Automation does not negate the need for adequate RTG collision prevention finds John Bensalhia
The rubber-tyred gantry crane is an undeniable cornerstone for efficient port operation. As such, this workhorse has been a prime candidate for enhancement, first through electrification and more recently with automation. But no matter how many improvements are made, safety still needs to be the number one priority.
For Liebherr’s Trevor O'Donoghue, the primary concern is to provide a safe working environment for crane operators, auxiliary personnel and truck/trailer drivers. A chief issue is that of potential collisions.
In a recent report conducted by the TT Club, a principal concern was that of stack collisions. Statistics revealed that 19% and 82% of claims were attributed to quay cranes and yard cranes respectively. Operation of rubber-tyred gantry cranes was identified as a potential risk element, specifically through collisions.
To this end, a number of solutions have been introduced to combat this problem. APM Terminals, Bahrain has introduced a global test site for a new RTG collision prevention system. The aim of this initiative (developed between APMT and Siemens) is to prevent collision accidents between RTGs and containers: the data gleaned from the tests will drive safety improvements.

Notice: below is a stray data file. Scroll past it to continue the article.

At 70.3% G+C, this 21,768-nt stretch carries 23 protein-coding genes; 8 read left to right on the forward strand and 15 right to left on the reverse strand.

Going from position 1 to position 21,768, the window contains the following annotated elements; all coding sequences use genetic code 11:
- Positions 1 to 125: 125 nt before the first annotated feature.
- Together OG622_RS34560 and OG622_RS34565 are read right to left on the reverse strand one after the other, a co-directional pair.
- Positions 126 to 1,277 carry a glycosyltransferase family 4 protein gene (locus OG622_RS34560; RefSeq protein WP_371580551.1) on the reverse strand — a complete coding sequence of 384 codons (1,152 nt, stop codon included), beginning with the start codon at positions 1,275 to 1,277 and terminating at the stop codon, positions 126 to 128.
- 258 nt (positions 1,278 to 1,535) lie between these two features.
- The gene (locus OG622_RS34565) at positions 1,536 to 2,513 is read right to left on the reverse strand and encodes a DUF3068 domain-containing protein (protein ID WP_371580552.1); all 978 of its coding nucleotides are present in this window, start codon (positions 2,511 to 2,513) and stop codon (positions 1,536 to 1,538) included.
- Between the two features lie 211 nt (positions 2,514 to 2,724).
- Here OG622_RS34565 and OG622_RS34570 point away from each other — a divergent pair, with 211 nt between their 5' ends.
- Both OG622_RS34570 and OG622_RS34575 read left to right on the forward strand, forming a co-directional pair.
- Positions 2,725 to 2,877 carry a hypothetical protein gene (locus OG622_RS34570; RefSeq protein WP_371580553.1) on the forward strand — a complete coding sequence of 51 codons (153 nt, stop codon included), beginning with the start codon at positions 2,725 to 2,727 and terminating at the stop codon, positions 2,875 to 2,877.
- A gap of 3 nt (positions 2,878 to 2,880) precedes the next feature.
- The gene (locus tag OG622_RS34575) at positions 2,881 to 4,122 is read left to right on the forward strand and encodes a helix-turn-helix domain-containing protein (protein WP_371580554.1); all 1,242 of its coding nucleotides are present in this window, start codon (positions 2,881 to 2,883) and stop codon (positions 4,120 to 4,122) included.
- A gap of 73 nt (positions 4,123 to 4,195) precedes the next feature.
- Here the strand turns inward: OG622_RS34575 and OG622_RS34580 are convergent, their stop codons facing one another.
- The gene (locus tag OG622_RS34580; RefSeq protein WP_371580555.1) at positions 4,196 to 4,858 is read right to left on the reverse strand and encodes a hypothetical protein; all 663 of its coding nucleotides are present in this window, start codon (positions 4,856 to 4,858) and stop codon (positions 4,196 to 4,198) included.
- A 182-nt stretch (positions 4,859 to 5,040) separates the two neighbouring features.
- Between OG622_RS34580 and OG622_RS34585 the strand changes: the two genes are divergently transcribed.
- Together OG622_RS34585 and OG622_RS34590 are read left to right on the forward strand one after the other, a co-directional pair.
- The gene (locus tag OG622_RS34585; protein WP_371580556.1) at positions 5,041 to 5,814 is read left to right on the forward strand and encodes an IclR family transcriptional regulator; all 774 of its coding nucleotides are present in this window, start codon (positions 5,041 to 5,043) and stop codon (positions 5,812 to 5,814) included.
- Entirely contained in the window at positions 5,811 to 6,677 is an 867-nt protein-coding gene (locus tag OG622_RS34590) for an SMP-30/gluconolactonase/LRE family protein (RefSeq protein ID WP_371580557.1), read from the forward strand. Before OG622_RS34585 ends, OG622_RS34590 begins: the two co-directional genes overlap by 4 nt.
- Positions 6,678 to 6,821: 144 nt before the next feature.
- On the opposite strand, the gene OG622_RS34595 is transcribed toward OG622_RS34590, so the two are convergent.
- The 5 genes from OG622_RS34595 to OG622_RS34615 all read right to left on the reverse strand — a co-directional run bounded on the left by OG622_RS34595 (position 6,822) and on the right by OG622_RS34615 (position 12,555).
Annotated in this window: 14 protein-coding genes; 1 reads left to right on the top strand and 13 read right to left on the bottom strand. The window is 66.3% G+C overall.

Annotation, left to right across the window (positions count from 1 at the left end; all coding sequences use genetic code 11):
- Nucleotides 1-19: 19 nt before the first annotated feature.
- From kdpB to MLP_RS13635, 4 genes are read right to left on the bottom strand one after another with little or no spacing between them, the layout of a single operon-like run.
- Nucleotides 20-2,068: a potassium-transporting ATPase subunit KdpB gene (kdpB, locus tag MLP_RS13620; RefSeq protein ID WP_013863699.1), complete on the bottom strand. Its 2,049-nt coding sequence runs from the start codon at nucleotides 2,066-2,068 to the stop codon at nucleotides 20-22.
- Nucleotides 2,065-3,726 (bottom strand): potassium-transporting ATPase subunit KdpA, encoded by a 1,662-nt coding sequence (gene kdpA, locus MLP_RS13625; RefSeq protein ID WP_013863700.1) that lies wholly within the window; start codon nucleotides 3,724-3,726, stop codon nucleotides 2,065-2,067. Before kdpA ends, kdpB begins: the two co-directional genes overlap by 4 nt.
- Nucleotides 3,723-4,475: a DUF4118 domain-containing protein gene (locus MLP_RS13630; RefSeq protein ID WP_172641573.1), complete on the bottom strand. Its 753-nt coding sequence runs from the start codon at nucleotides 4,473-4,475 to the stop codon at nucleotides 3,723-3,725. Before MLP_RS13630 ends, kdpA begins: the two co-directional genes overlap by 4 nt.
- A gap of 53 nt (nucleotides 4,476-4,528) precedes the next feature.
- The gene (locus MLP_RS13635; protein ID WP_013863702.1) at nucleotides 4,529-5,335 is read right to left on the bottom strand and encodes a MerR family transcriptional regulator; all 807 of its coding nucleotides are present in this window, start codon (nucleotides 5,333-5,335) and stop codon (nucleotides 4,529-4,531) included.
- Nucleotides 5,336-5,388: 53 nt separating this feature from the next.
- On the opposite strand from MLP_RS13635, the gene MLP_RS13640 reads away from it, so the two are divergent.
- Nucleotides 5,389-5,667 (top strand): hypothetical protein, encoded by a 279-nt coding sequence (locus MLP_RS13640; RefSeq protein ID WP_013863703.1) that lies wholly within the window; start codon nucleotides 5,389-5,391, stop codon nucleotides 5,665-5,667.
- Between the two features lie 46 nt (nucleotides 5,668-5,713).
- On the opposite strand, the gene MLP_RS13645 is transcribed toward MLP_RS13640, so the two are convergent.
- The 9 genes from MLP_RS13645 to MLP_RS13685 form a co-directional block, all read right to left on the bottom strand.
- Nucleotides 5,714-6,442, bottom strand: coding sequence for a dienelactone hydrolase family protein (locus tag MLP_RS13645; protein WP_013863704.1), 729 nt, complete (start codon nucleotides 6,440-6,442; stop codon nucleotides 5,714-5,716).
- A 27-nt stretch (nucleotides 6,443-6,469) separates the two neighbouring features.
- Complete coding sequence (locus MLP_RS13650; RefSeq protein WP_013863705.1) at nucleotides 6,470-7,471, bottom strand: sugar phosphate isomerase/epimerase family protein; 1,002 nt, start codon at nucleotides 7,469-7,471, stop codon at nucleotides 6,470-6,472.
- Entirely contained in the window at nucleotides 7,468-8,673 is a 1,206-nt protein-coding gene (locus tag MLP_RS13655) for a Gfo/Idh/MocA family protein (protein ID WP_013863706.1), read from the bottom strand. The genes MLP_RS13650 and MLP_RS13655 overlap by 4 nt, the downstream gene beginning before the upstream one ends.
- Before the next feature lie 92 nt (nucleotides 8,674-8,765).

“Nowadays there are plenty of different types of anti-collision sensors available, including for example ultrasonic, laser and radar technologies,” says Mika Virtanen, vice president of Kalmar's RTG and STS Cranes. “In the past, the main issue was usually to prevent collisions between two cranes, but today’s modern sensors can also be used to detect if a person goes to a wrong place during operation.”
Konecranes’ Thomas Gylling agrees that container stack collision prevention is today a key feature of RTGs: “We are delivering increasingly more RTGs with this feature integrated. Crane-to-crane collision prevention as well is becoming a standard feature. In unmanned and autonomous ARTG operation these both are of great importance.”